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The Cambodian Happy Pizza Experience: High Expectations

happy pizza cambodia

Happy Pizza in Cambodia is No Joke

I’m not sure what I was expecting when I decided to order a happy pizza in Cambodia. I had heard stories, of course, about the infamous “happy pizzas” that are available in some of the seedier establishments in Phnom Penh. But I figured, hey, I’m a daredevil. I can handle it.

I was wrong.

Happy pizza is no joke.

The happy pizza experience started innocently enough. I spotted a place called “Happy Pizza” while walking down the street and decided to give it a try. I went inside and ordered a small pizza with pepperoni and mushrooms. The price was reasonable, so I figured I had nothing to lose.

The pizza arrived quickly and looked delicious. I took a bite… and then another… and another. It was only after the third bite that I realized something was wrong. This happy pizza was making me feel… happy. Too happy. Elated, even. The world around me started to look brighter and more vibrant. The colors seemed more intense. I was getting lightheaded and giddy.

I knew I had to get out of there before things got too out of hand, so I quickly paid for my pizza and left the restaurant. As I walked back to my hotel, I could feel the happy pizza working its magic on me. By the time I got to my room, I was practically bouncing off the walls with happiness.

It’s been a few hours now and I’m happy to report that the happy pizza effects have worn off. But man, that was a wild ride. If you’re feeling adventurous on your next trip to Cambodia, be sure to give happy pizza a try.

What is happy pizza, exactly?

In case you’re wondering, happy pizza is a type of pizza that is laced with marijuana or other drugs like magic mushrooms. It’s popular in some tourist areas of Cambodia, as well as in other parts of Southeast Asia. If you do decide to try it, be sure to go to a reputable place and start with a small amount. Happy pizza is no joke. Trust me, I learned that the hard way.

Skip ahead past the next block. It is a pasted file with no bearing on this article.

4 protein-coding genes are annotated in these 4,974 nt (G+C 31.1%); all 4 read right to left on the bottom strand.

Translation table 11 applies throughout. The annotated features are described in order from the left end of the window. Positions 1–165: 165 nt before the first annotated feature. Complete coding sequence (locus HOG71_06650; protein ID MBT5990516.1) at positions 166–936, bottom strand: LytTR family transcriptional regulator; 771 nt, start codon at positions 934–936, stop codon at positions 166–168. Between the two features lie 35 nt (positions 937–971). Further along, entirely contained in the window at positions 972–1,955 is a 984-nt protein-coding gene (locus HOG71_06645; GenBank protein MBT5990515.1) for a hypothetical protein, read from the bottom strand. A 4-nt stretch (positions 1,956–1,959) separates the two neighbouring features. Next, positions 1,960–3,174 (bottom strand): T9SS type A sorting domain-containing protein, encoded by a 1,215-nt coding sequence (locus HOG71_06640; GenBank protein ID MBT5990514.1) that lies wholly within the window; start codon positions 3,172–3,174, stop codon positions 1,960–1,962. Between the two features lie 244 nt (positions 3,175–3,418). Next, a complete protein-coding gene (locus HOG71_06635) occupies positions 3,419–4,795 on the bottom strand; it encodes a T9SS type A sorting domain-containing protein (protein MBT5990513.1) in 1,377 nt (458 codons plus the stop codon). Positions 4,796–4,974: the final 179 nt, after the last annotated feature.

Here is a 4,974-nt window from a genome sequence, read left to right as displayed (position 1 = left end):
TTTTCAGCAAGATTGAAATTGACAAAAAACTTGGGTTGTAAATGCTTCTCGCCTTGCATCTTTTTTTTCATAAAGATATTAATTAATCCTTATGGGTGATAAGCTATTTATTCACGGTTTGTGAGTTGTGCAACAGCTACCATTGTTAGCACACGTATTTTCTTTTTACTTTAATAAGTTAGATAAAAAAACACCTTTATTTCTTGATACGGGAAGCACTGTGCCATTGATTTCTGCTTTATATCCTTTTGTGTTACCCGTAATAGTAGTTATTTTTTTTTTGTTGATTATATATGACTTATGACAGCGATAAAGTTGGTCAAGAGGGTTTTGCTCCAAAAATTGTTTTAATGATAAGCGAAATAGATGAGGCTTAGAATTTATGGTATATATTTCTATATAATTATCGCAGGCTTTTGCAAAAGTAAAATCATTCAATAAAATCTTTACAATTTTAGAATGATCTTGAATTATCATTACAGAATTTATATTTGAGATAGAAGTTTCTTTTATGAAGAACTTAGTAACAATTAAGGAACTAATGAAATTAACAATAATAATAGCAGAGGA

Is happy pizza legal?

Happy pizza is technically illegal in Cambodia (and in most other countries), but it’s widely available if you know where to look. Just keep in mind that you’re taking a risk when you consume any illegal substance, so proceed with caution.

Have you ever tried happy pizza?

Share your stories in the comments!

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“Same Same But Different” Origins and What It Means

Bangkok market

“Same Same But Different” is a phrase adopted by tourists in SEA

Anyone who’s stepped foot in Thailand has heard the infamous phrase, “same same, but different.” Although most commonly heard in street food hotspots like Khao San Road, you’ll see the Thai slang on t-shirts, tanks and bracelets just about everywhere you go in SEA. Whether you’re sharing travel stories, learning local language or just out for drinks, “same same but different” is not just a way of understanding each other but also a way of thinking.

Picture yourself on a night out at a night market and you’re picking up souvenirs to bring back to your loved ones. A Nike tank top catches your eye and you start haggling. Wondering if it’s authentic, you ask the vendor if it’s real. “Same same but different.” is their response. Close enough, but not quite. Do you, a backpacker, care if a Nike shirt is genuine? Or are you picking it up for 150 baht?

same same but different shirts

What does “Same Same But Different” mean?

Surprisingly, Urban Dictionary has a definition that we think hits the nail on the head.

Used a lot in Thailand, especially in an attempt to sell something but can mean just about anything depending on what the user is trying to achieve.

Q “Is this a real rolex?”

A ” Yes Sir, same same but different”

It’s a diverse phrase that can cover just about anything you want it to.

Khao San Road market Bangkok

“Same Same But Different” Origins

Although no one has pinpointed the exact origins of the Tinglish (Thai-English) phrase, its roots are distinctly Thai. Used by locals and tourists alike, the phrase conveys an air of intentional vagueness. It doesn’t mean the same and it doesn’t mean different either.

Linguistically, the Thai language relies heavily on context. I’ve witnessed this firsthand, where a local and a long-term expat are chit-chatting in Thai only to realize neither are quite sure of what was said. All the words are there, but meaning is left up to interpretation.